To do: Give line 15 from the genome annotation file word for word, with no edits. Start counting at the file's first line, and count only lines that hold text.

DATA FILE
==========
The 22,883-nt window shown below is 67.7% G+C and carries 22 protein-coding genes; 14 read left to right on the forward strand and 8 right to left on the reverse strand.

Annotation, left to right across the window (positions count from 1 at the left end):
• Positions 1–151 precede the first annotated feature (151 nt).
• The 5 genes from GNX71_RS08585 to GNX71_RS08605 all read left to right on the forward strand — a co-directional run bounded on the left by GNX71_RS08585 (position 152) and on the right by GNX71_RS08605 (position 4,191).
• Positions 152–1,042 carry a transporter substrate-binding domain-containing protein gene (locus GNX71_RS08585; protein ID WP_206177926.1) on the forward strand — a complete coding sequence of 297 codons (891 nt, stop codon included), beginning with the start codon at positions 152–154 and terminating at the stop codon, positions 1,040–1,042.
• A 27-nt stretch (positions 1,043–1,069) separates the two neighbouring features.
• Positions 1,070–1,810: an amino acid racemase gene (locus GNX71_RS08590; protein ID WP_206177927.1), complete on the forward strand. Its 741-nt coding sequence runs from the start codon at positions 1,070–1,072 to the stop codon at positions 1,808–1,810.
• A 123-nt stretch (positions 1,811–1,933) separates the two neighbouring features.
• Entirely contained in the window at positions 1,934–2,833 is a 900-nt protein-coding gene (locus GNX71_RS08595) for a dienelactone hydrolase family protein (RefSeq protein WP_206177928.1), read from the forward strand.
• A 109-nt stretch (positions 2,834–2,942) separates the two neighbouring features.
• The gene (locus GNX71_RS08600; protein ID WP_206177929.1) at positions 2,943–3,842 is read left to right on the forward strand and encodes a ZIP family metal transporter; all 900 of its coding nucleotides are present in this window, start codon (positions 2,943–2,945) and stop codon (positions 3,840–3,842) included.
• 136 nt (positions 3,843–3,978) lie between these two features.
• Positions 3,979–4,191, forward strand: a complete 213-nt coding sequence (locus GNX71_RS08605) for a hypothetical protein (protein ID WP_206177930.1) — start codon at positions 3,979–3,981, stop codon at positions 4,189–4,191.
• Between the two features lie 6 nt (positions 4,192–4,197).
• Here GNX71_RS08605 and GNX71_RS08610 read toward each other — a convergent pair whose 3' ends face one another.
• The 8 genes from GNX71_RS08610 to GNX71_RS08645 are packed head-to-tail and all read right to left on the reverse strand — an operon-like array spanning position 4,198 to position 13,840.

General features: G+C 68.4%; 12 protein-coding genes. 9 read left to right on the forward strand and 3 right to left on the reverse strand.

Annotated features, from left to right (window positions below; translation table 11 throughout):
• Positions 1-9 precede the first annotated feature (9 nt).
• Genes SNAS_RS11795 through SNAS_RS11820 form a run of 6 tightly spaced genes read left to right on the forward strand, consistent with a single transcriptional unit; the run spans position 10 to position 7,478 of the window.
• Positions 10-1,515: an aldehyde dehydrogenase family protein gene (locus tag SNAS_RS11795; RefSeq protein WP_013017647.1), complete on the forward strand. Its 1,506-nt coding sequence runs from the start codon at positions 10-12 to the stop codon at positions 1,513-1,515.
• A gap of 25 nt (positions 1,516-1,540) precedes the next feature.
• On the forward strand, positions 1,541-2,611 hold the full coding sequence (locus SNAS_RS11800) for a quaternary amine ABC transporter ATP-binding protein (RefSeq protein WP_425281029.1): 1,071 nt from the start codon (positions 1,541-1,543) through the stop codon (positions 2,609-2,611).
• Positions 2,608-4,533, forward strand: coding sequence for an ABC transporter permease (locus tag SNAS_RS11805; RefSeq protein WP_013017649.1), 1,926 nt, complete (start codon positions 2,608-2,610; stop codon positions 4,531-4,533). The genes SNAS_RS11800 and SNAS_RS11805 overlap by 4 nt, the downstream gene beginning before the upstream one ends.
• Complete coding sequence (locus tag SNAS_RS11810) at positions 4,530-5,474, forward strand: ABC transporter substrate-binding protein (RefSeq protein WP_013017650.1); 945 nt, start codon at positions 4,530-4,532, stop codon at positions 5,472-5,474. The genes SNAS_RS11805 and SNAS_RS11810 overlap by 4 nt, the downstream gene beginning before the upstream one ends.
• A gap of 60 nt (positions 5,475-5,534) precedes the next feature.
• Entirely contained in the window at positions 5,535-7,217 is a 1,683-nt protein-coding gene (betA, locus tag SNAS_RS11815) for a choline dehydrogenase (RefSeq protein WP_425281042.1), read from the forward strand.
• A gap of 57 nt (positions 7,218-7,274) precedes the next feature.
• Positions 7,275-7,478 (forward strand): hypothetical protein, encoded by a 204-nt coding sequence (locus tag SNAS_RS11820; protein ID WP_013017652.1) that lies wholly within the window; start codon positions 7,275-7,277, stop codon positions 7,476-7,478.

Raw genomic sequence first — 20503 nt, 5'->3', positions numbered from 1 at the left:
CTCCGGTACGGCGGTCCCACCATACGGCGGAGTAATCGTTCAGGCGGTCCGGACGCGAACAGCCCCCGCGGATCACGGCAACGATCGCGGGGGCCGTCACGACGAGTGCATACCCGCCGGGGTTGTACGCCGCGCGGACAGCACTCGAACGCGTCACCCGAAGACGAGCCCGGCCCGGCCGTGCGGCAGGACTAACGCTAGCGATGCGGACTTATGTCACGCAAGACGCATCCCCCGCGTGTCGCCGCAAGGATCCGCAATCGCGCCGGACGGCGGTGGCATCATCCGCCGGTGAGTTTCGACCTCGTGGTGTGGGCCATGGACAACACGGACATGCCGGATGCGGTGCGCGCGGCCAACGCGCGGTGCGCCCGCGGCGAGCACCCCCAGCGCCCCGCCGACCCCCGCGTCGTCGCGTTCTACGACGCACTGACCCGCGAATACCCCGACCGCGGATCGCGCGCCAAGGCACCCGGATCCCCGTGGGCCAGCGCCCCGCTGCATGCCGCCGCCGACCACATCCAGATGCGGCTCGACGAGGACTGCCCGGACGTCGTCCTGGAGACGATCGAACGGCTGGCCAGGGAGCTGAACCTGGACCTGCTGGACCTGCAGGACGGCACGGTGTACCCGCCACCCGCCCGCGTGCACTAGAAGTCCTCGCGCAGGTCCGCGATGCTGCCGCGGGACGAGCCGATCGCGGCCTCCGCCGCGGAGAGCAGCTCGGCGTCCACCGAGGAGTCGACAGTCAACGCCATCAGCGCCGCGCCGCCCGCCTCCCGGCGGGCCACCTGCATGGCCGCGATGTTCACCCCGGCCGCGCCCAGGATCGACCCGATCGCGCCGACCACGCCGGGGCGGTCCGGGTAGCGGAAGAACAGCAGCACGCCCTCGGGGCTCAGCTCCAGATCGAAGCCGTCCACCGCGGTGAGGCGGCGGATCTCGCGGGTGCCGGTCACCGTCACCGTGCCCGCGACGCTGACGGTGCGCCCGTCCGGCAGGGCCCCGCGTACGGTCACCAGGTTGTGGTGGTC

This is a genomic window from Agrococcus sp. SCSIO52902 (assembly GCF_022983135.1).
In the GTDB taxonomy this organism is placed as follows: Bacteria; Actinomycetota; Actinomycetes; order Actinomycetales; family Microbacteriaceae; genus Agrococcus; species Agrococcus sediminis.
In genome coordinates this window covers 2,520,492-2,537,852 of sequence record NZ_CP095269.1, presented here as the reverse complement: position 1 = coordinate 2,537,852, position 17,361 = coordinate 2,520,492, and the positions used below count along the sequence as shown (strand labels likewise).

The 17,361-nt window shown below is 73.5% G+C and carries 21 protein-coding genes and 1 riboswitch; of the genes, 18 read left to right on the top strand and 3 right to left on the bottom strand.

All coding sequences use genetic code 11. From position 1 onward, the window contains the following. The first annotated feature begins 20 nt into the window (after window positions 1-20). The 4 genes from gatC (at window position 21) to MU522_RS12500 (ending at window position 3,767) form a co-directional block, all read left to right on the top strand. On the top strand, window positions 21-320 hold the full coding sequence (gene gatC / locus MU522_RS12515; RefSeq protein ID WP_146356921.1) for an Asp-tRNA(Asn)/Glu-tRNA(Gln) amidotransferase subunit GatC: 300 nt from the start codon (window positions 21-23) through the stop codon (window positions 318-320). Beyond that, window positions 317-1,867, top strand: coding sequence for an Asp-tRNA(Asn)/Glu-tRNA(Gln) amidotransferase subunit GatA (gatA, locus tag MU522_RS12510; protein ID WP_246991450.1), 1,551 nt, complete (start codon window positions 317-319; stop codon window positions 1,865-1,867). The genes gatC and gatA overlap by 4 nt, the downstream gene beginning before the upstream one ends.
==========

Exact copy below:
• Here GNX71_RS08605 and GNX71_RS08610 read toward each other — a convergent pair whose 3' ends face one another.